How to enable MTP mode in Linux [was SOLVED, solution no longer works]]

Originally in this post I asked how I could get MTP mode on my Clip+ to work with LInux – but now I’ve discovered how, thanks to this post:  If you just set the Clip’s USB mode to MTP and plug it in, you’ll see three folders, one of which is “MTP Device” – and that folder is empty.  In MSC mode, the Playlists folder is invisible and inaccessible, so you have to jump through hoops to install a playlist.  But if you create (as root) the file /etc/modprobe.d/usb-blacklist.conf (the name doesn’t really matter, only the location) and set it to this:

options usb-storage quirks=0781:74d0:i

you’ll discover that when you plug in your Clip, the MTP Device folder has magically gained some contents in the form of a store_00010001 folder, and within that folder are subfolders including Music and Playlists.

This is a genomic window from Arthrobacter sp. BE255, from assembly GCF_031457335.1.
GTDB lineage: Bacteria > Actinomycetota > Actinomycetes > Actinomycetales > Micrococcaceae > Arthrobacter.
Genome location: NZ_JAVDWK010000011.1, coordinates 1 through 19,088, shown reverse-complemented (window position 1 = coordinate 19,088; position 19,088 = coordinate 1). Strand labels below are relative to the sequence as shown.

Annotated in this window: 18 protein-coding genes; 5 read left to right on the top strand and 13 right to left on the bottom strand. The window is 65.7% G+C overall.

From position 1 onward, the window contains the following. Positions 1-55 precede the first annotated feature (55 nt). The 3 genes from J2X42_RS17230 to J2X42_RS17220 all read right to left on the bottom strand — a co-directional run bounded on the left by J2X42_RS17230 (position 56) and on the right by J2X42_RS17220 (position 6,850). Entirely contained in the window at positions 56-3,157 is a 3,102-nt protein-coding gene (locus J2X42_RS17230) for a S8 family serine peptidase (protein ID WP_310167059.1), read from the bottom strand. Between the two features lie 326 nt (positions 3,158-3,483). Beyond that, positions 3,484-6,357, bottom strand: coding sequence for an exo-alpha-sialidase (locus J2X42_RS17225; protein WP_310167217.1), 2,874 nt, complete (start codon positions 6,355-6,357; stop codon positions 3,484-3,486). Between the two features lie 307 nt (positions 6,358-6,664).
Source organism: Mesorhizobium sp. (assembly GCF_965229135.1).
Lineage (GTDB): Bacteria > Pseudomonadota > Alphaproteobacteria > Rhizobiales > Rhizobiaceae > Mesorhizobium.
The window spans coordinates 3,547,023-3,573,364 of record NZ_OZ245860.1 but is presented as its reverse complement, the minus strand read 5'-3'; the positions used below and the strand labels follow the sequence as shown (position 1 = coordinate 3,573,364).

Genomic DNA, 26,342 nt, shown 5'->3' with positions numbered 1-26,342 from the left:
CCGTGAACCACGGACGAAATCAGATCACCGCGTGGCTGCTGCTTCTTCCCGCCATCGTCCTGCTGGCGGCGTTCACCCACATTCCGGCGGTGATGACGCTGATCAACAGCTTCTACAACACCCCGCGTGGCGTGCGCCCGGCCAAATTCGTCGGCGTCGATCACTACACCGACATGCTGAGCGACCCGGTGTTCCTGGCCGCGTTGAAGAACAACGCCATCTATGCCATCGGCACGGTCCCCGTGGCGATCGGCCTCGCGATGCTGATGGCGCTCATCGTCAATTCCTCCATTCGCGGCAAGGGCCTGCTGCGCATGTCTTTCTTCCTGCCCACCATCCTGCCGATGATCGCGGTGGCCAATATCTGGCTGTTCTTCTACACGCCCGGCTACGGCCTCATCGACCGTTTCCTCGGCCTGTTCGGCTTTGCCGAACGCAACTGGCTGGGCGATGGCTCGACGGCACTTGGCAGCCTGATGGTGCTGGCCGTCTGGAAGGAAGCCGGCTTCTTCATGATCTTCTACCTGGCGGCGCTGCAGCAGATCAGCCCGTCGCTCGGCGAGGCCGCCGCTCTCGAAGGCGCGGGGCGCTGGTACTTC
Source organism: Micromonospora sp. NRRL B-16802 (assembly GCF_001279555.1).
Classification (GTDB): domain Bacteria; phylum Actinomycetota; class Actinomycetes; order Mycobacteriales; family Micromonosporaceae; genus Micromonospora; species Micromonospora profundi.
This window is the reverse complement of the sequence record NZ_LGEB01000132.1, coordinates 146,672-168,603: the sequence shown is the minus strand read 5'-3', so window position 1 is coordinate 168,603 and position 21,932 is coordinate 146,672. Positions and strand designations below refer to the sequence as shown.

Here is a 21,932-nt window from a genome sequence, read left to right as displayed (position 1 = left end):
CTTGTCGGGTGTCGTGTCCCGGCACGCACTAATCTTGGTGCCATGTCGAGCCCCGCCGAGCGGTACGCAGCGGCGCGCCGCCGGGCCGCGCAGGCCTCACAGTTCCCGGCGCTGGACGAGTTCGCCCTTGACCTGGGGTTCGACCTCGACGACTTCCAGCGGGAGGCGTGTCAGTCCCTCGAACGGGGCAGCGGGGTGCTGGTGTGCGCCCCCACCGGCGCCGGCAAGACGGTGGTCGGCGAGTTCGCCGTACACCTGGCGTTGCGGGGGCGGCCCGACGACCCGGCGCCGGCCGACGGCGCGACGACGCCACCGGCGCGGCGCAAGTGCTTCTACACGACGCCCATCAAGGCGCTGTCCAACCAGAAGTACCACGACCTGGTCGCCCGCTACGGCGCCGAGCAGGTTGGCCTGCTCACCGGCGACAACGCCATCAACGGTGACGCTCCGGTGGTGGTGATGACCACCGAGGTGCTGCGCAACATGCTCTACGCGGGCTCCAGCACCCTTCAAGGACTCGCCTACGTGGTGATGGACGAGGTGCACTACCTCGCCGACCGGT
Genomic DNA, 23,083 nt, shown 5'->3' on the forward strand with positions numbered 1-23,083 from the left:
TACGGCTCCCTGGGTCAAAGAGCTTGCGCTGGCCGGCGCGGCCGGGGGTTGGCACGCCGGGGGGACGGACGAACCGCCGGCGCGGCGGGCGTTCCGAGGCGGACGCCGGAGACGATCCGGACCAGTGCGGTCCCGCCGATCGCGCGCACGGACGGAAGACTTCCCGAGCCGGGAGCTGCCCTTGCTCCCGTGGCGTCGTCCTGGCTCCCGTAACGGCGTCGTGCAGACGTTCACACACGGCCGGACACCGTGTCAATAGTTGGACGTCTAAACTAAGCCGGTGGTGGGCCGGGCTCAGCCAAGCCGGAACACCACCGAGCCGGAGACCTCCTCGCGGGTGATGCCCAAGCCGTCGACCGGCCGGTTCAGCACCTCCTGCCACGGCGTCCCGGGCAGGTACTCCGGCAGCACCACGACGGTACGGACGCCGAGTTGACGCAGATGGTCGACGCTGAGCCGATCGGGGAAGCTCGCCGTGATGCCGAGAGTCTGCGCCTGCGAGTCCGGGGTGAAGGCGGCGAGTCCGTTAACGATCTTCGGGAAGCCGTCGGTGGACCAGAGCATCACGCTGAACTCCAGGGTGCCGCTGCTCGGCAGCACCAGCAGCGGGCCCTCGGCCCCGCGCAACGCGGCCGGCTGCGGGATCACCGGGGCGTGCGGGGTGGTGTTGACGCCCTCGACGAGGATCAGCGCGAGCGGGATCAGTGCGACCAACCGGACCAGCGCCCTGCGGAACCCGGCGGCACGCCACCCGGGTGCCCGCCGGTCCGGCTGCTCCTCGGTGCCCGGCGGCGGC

The problem is that the USB autodetector, whatever it is, grabs the device before mtplib can.  This disables the device as a USB device, enabling mtplib to operate on it. 

Populating the Playlists folder is a different task and one I haven’t figured out yet.  But this is a very useful first step.

The previous solution I posted here is unfortunately undone by a reformat of the Clip’s storage.  But I located another solution:

sudo mkdir -m 0777 /media/clip sudo mtpfs -o allow\_other /media/clip ls /media/clip # verify it worked

This sequence is a little more delicate than it might appear; when I did “sudo su” and did the mtpfs call from there, things didn’t work and I got a puzzling message “Transport endpoint is not connected”.  The webpage where I found this also cautions against removing the Clip without unmounting /media/clip.

The solution I posted earlier doesn’t seem to work in Natty.  I can mount the device but the ls operation encounters the Transport error.